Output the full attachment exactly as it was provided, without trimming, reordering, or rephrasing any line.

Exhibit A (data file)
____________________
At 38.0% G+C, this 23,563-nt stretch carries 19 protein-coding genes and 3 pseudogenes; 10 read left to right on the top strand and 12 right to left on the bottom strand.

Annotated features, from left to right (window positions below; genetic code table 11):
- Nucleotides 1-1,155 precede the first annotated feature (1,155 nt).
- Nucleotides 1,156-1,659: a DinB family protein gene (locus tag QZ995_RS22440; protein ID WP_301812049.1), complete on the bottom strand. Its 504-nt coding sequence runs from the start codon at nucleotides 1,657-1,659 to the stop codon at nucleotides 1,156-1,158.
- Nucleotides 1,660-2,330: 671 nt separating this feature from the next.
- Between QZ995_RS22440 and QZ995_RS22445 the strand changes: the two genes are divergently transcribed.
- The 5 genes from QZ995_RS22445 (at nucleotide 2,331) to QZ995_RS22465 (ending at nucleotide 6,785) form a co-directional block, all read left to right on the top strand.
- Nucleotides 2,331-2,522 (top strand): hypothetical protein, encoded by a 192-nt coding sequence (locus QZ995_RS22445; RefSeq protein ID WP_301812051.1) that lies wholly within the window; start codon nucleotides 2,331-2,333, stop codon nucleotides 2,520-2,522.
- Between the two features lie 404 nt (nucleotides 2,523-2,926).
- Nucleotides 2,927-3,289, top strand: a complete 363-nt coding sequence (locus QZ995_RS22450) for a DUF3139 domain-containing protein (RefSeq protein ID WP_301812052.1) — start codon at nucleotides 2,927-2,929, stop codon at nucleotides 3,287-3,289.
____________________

At 38.0% G+C, this 23,563-nt stretch carries 19 protein-coding genes and 3 pseudogenes; 10 read left to right on the top strand and 12 right to left on the bottom strand.

Annotated features, from left to right (window positions below; genetic code table 11):
- Nucleotides 1-1,155 precede the first annotated feature (1,155 nt).
- Nucleotides 1,156-1,659: a DinB family protein gene (locus tag QZ995_RS22440; protein ID WP_301812049.1), complete on the bottom strand. Its 504-nt coding sequence runs from the start codon at nucleotides 1,657-1,659 to the stop codon at nucleotides 1,156-1,158.
- Nucleotides 1,660-2,330: 671 nt separating this feature from the next.
- Between QZ995_RS22440 and QZ995_RS22445 the strand changes: the two genes are divergently transcribed.
- The 5 genes from QZ995_RS22445 (at nucleotide 2,331) to QZ995_RS22465 (ending at nucleotide 6,785) form a co-directional block, all read left to right on the top strand.
- Nucleotides 2,331-2,522 (top strand): hypothetical protein, encoded by a 192-nt coding sequence (locus QZ995_RS22445; RefSeq protein ID WP_301812051.1) that lies wholly within the window; start codon nucleotides 2,331-2,333, stop codon nucleotides 2,520-2,522.
- Between the two features lie 404 nt (nucleotides 2,523-2,926).
- Nucleotides 2,927-3,289, top strand: a complete 363-nt coding sequence (locus QZ995_RS22450) for a DUF3139 domain-containing protein (RefSeq protein ID WP_301812052.1) — start codon at nucleotides 2,927-2,929, stop codon at nucleotides 3,287-3,289.